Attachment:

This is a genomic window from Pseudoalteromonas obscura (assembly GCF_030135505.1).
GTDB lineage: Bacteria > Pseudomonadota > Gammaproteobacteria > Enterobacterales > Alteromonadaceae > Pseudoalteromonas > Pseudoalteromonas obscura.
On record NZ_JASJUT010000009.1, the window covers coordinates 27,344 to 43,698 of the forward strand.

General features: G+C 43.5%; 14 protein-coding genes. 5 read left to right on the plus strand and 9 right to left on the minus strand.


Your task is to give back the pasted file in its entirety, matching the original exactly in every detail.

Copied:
This is a genomic window from Pseudoalteromonas obscura (assembly GCF_030135505.1).
GTDB lineage: Bacteria > Pseudomonadota > Gammaproteobacteria > Enterobacterales > Alteromonadaceae > Pseudoalteromonas > Pseudoalteromonas obscura.
On record NZ_JASJUT010000009.1, the window covers coordinates 27,344 to 43,698 of the forward strand.

General features: G+C 43.5%; 14 protein-coding genes. 5 read left to right on the plus strand and 9 right to left on the minus strand.